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The best sources for plant-based protein

1920s building in Buenos Aires becomes a gorgeous, solar-powered residence

February 4, 2020 by  
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Buenos Aires is known for its beautiful architecture, but retaining the city’s historic character while breathing life into its abandoned buildings is often challenging. Thankfully, local firm Moarqs  rose to the challenge when presented with the task of renovating a 1920s building into what is now the Tacuari House — a modern, energy-efficient residence that operates on solar power. Located in the Barracas neighborhood of Buenos Aires, the home was previously a dilapidated building that, according to local records, dates back almost a century. The building was originally broken up into several rental units centered around two open-air courtyards . Related: A Seattle midcentury home is restored to its original brilliance with a modern twist Led by architect Ignacio Montaldo, the design team faced numerous challenges when working on the historic building’s renovation . The first objective was to update the space into a modern residence while retaining its character. According to the studio, some elements, such as the ironwork and some ornate plasterwork, were able to be salvaged in the updated building. The first step was to rework the home’s layout so that the first central courtyard on the ground floor would become the heart of the home. To expand this space, the team demolished the back rooms to create a new central space, complete with a swimming pool and garden. The second step to the renovation process focused on adding a new building on the second floor, which would be used as the primary living space. Setting the new structure back from the official line of the home allowed the residents to have more privacy as well as more outdoor space. The new structure is made of a metal enclosure painted jet-black to contrast nicely with the bright outdoor space. A series of operable black shutters shade the interiors from the harsh sunlight in the summer , while welcoming in the heat and light during the cold winter months. Moarqs was able to restore the original calcareous and wooden floors as well as some of the home’s original ironwork. To modernize the space into an energy-efficient home, the designers added an array of solar panels on the roof and thermal panels for heating water. Now, the home perfectly blends its historic character with contemporary, green design. + Moarqs Via ArchDaily Photography by Albano Garcia and Javier Agustin Rojas via Moarqs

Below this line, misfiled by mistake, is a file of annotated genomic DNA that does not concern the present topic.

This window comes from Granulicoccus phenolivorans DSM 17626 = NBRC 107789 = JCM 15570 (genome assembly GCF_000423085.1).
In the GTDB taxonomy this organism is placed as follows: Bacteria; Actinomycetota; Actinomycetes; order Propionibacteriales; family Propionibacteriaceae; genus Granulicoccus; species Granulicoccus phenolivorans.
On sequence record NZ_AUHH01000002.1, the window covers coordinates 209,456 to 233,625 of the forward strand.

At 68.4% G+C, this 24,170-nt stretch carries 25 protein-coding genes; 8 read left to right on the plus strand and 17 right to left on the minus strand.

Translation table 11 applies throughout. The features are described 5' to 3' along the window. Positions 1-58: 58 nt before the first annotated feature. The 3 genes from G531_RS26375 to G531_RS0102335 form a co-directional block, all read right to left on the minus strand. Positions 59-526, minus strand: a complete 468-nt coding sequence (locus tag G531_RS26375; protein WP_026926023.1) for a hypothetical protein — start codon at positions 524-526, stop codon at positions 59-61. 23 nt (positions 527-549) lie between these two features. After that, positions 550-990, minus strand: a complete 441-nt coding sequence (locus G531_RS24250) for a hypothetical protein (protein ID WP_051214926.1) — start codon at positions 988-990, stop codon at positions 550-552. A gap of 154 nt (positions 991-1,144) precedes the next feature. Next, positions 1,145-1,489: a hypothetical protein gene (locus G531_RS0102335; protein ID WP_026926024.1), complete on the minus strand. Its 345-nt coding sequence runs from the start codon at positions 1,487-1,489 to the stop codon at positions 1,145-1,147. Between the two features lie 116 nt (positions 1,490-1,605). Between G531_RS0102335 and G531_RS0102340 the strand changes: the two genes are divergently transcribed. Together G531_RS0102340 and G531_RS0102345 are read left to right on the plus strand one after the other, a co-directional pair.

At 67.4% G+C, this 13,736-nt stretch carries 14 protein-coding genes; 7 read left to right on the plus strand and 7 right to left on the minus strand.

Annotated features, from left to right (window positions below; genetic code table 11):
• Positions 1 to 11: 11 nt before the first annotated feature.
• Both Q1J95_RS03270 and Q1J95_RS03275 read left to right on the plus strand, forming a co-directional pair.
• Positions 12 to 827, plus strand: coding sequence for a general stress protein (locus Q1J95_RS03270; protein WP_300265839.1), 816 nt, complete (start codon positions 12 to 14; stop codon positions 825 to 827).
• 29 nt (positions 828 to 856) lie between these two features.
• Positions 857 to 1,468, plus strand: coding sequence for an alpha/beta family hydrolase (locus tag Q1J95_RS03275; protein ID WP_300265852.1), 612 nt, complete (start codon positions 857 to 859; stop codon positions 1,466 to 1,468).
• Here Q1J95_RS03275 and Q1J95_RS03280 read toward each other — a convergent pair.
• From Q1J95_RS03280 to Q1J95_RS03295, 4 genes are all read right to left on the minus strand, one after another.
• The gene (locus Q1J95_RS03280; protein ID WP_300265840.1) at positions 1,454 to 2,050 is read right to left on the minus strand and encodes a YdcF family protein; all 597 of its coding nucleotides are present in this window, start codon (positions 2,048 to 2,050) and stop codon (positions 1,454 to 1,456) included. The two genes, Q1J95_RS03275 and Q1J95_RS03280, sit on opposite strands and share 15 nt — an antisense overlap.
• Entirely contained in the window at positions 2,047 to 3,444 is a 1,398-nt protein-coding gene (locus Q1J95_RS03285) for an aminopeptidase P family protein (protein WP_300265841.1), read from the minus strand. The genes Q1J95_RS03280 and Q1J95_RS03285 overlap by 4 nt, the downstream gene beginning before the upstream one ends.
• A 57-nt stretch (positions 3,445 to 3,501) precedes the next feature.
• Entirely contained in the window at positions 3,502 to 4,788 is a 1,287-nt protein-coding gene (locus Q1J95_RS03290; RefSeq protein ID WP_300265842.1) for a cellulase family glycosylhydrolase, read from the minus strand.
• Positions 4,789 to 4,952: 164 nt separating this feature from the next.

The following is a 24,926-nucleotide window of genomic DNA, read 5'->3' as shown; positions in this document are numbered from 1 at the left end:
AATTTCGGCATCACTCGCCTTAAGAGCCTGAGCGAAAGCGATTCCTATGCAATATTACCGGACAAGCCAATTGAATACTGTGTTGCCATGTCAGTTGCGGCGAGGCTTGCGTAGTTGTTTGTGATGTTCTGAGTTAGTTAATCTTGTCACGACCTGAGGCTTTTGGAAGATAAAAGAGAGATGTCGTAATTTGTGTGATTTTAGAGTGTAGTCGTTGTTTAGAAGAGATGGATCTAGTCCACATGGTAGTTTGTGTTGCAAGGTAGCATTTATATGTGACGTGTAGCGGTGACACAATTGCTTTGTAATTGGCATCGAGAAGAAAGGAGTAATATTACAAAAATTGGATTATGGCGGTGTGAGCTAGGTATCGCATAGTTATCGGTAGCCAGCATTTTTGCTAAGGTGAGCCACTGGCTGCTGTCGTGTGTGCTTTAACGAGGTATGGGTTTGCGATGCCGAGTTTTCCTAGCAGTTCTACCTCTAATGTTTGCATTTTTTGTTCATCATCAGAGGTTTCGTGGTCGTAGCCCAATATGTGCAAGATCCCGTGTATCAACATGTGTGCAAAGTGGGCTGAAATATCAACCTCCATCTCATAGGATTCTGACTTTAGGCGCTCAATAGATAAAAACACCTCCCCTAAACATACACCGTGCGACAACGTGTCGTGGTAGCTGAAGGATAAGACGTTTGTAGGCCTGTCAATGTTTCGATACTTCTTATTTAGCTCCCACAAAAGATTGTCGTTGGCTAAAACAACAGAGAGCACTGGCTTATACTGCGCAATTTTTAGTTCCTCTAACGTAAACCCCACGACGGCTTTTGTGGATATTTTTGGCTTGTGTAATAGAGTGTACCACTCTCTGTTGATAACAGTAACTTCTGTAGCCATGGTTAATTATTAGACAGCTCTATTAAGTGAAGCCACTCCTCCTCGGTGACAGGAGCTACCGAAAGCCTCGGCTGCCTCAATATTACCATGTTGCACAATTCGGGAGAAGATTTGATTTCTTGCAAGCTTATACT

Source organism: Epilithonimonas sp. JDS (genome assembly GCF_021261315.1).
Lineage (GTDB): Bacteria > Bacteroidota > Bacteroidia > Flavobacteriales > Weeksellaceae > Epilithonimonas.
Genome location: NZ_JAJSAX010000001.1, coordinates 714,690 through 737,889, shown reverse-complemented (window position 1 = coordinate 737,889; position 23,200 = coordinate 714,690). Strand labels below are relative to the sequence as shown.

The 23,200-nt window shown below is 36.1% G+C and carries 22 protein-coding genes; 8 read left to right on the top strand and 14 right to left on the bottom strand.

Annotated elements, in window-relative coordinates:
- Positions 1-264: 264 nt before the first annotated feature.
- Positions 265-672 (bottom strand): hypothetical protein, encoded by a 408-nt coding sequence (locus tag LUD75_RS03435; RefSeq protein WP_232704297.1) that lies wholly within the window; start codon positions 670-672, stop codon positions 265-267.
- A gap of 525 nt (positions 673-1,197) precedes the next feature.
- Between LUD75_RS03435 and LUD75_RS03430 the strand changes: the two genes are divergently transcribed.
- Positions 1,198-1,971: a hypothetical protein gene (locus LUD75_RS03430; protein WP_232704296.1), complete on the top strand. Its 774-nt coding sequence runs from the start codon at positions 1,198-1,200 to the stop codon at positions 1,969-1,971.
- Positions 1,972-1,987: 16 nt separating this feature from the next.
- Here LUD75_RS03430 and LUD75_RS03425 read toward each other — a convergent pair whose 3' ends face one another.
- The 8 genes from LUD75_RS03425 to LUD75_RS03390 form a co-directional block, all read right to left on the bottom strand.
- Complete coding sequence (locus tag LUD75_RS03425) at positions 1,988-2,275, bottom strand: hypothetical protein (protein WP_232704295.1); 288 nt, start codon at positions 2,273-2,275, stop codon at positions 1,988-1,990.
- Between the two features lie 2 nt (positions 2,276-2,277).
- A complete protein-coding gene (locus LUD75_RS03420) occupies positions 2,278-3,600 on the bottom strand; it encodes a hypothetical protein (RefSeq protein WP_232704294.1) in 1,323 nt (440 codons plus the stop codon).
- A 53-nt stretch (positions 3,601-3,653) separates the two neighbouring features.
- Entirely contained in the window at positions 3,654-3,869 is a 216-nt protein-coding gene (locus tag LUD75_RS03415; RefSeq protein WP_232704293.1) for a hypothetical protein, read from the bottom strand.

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1920s building in Buenos Aires becomes a gorgeous, solar-powered residence

Treehouse hotel in Bali offers maximum views with a minimal footprint

February 4, 2020 by